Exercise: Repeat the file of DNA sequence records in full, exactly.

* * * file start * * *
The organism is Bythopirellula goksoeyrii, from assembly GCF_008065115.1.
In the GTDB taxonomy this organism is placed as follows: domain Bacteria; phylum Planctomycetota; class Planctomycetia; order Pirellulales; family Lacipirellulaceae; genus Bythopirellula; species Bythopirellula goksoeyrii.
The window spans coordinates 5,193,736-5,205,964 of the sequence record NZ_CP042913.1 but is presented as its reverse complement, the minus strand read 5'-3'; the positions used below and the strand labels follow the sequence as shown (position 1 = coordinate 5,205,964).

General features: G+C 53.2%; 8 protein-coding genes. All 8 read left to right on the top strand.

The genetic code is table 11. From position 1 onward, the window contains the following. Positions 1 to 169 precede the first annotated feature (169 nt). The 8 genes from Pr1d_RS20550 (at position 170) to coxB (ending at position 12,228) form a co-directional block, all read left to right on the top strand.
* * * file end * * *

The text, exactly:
The organism is Bythopirellula goksoeyrii, from assembly GCF_008065115.1.
In the GTDB taxonomy this organism is placed as follows: domain Bacteria; phylum Planctomycetota; class Planctomycetia; order Pirellulales; family Lacipirellulaceae; genus Bythopirellula; species Bythopirellula goksoeyrii.
The window spans coordinates 5,193,736-5,205,964 of the sequence record NZ_CP042913.1 but is presented as its reverse complement, the minus strand read 5'-3'; the positions used below and the strand labels follow the sequence as shown (position 1 = coordinate 5,205,964).

General features: G+C 53.2%; 8 protein-coding genes. All 8 read left to right on the top strand.

The genetic code is table 11. From position 1 onward, the window contains the following. Positions 1 to 169 precede the first annotated feature (169 nt). The 8 genes from Pr1d_RS20550 (at position 170) to coxB (ending at position 12,228) form a co-directional block, all read left to right on the top strand.